What happens to old stupas?
This beautiful Buddhist image of Avalokiteshvara, the Bodhisattva of Compassion, is in a decrepit wayside shrine in an old part of Leh, Ladakh. Although the building is not being well maintained - the house adjacent to it seems to be getting closer to falling down each year - the paintings inside are still fresh.
Wayside shrines like this are fairly common in Leh. They house three stupas or chortens, behind which are paintings of Manjushri - the Bodhisattva of Wisdom - Avalokiteshvara and Vajrapani - a wrathful protector figure representing effort or energy. Wisdom, compassion and energy in pursuit of the good.
Sometimes the stupas are painted individually yellow, white and blue but often they are just white. On the side walls there may also be painted images of the Buddha and another protector figure or possibly Tara.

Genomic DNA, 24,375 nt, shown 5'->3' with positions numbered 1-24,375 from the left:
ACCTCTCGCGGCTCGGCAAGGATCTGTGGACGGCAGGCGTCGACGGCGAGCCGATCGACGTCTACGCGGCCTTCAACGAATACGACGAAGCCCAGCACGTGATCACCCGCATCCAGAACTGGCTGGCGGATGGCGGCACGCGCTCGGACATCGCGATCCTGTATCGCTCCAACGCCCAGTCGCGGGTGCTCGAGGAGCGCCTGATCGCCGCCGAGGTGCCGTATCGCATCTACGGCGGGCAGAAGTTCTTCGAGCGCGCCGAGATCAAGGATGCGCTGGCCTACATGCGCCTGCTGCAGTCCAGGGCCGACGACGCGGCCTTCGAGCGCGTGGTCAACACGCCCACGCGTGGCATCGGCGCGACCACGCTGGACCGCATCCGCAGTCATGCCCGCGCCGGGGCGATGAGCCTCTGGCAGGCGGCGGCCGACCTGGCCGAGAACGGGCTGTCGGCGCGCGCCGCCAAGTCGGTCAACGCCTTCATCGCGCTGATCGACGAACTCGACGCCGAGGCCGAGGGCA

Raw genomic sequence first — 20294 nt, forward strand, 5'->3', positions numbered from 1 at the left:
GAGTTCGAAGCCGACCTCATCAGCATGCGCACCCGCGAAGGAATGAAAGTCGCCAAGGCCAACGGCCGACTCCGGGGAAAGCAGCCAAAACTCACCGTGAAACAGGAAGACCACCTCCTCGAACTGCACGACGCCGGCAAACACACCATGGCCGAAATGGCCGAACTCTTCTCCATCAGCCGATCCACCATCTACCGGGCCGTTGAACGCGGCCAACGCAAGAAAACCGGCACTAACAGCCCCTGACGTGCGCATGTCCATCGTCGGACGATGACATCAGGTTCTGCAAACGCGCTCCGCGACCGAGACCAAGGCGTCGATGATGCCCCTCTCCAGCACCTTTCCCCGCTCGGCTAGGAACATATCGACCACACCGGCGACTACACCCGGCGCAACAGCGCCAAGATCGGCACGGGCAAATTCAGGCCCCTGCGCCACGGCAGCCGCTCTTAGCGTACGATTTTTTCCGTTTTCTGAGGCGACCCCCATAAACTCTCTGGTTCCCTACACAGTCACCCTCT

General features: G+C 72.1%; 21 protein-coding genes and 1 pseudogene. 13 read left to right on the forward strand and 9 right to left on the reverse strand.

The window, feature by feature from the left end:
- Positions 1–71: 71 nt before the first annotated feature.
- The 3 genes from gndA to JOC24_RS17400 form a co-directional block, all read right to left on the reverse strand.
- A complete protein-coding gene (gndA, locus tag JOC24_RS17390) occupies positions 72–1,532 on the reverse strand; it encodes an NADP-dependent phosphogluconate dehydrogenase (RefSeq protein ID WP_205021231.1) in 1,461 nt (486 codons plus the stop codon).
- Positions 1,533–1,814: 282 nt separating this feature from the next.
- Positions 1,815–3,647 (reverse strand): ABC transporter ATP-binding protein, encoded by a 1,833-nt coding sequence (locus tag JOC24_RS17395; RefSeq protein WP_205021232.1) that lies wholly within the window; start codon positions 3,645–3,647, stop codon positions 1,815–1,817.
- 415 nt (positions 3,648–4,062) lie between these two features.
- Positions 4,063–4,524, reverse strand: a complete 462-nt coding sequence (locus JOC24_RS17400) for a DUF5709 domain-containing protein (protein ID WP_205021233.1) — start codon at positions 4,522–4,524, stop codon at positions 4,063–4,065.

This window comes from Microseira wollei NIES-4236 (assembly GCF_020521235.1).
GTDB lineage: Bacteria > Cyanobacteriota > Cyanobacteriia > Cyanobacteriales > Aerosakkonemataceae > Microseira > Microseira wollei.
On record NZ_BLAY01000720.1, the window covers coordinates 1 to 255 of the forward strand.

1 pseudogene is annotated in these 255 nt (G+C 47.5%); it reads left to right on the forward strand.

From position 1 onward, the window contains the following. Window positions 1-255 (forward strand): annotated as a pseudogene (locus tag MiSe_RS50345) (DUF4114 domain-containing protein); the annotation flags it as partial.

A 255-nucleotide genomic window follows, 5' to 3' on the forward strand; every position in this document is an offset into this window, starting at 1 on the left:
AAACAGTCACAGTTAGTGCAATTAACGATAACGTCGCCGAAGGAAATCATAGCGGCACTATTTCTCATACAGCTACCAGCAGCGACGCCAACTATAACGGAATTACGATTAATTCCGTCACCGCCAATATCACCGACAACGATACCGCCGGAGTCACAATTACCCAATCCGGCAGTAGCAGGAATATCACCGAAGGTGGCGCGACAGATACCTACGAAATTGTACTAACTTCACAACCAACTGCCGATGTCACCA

These shrines are also found over gateways or the entrance to a house. We’ve being staying with a young woman called Tsering and her family on the outskirts of Leh. Their house was built by Tsering’s great grandfather. It has a long perimeter wall punctuated with large gates surmounted with an old shrine like this one. Last year Tsering’s father had the rickety old shrine taken down and replaced with a new version.
I asked him what happened to the old one. In an elaborate prayer ritual the old stupas and paintings were taken apart by a lama, broken up and cast into the river Indus which flows less than half a mile away. The paper prayers were taken out of the stupas and placed in the shrine room on the top floor of the house.
Mum goes to the shrine room twice a day - she’s currently part way through 100,000 full length prostrations to the Buddha, Dharma and Sangha. She starts with 100 prostrations at 5.30 before setting up the house for the day and then going to work as a nurse in the local hospital. Then another 100 prostrations before cooking. 200 per day. 1000 every 5 days. 500 days to do 100,000.
Tibetan Buddhism is alive and well in Ladakh.